I’m not going to link to Brady Campaign board member and all around lunatic Joan Peterson’s blog. I had to stop reading her blithering maunderings a long time ago. There’s only so much crazy I can deal with, and she’s over the line. But Weer’d Beard reads her so I don’t have to.
I have been writing about things that can go wrong when the wrong people are able to get their hands on loaded guns. But it’s not just the wrong ( prohibited buyers) who do bad things with guns and bullets. It’s sometimes those who can legally buy guns who have no intent to kill anyone but do anyway in a moment of anger, depression, jealousy, during a relationship separation, after too much alcohol, or while believing, sometimes falsely, that another is out to harm them. Occasionally a shooting is justified to save one’s life. But most of the shootings in America are not for that reason. The majority of gun deaths are among people who know each other( pg. 10)
Link is safe, it goes to Weer’d.
Let’s discuss the last statement, and the unwarranted inferences she draws.
The majority of gun deaths are among people who know each other (pg.10)
She links to this Bureau of Justice Statistics PDF. In addition to mischaracterizing it as a chart on “Gun Deaths™,” she fails to take into account is this statement at the bottom of the BJS chart.
Note: Detail may not sum to total due to rounding. The percentages of victim/offender
relationships are based on the 63.1% of homicides from 1980 through 2008 for which the victim/
offender relationships were known. The percentages of homicides involving multiple victims or
offenders were known for 69.1% of incidents.
That’s quite an omission, isn’t it? They’re leaving out the more than one third of single victim/single offender relationship data.
Let’s go to the source. The FBI’s Crime in the United States 2012. I took the top line data and made a pie chart to show the victims in each category of relationship,
Look at the first three largest categories of relationships. “Unknown,” “Acquaintance,” and “Stranger.” We can even see, by process of elimination, what the FBI considers an “Acquaintance.” The FBI defines “Acquaintance” as a person who is not a “Stranger,” but is also not a
- “Other Family”
So it’s basically someone who you’re not related to, not friends with, don’t live near nor have some employment relationship with, but you still know. Somehow.
You know who comes to mind when I try to come up with a person who is none of the things above? Drug dealers. Rival gang members. Criminal associates. Not related, not friends, not neighbors, and not in some sort of employer/employee relationship.
Clearly, “Acquaintance” is a very broad category of people you don’t really know all that well, but just don’t happen to be perfect strangers. And when you add up all the “Unknown,” “Stranger,” and “Acquaintance” murders, they represent 79.65% of all murders in the US during 2012. Not exactly a ringing endorsement of the myth that it’s just family members murdering each other in a fit of pique.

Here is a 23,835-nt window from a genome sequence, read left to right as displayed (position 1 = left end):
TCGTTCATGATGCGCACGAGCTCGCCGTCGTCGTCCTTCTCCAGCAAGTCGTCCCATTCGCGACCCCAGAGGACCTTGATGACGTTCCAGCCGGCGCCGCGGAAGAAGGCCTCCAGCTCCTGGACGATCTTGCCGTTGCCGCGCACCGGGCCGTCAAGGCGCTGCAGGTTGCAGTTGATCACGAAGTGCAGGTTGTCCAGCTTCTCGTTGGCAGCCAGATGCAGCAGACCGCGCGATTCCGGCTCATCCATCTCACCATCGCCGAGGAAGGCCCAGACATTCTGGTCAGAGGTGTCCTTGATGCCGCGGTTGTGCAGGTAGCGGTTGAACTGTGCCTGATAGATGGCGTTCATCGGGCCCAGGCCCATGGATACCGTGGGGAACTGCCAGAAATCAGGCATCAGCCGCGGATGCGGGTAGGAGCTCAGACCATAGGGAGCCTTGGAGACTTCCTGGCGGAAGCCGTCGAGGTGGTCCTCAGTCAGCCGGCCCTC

Moving on, let’s look at the unwarranted inference Joan Peterson draws from this data.
Occasionally a shooting is justified to save one’s life. But most of the shootings in America are not for that reason. The majority of gun deaths are among people who know each other.
So in Joan Peterson’s tiny little mind, the fact that people involved in homicides (sort of) know each other means that using a gun to defend your own life against a person you (sort of) know is wrong.
Does that even make sense? Is that even rational? This is what I call the “Reverse Rumplestiltskin Defense.” In Rumplestiltskin, the woman gets hauled off to a dungeon and forced to spin straw into gold, which, of course, she cannot do. Rumplestiltskin offers to do the spinning for her in exchange for her first born child. Later, after marriage and now that she’s pregnant, she resists. Rumplestiltskin, for some reason, offers her a deal. Figure out my name and I’ll give up my claim to your child. On her third guess, she gets the name and Rumplestiltskin vanishes, without taking the child. Joan’s view is the exact inverse of the story.
In Joan Peterson’s view, it might be OK for me to shoot a perfect stranger in self defense. But as soon as I know the guy’s name (or, as is probably the case in most of the murders, his “street” name) I’m not allowed to shoot him? Is that even sane?
What we’re dealing with here is the same thing that causes the gun haters to come out of the woodwork to decry guns after school shootings but to refuse to acknowledge the common everyday killings. They know that if they went on TV and talked about Ice Dog shooting Ray-Ray, no one would ever call them back. The reality is that most murders are among and between criminals or are criminals killing family members. It’s rare that those murders leap out into what we might call “polite society.” We tend not to care if criminals kill each other. As long as they are killing each other, they’re not bothering us. It’s cold, but true.
Joan misuses incomplete statistics to draw an unwarranted inference. And that, plus her enormous lack of sense, is why I stopped reading her.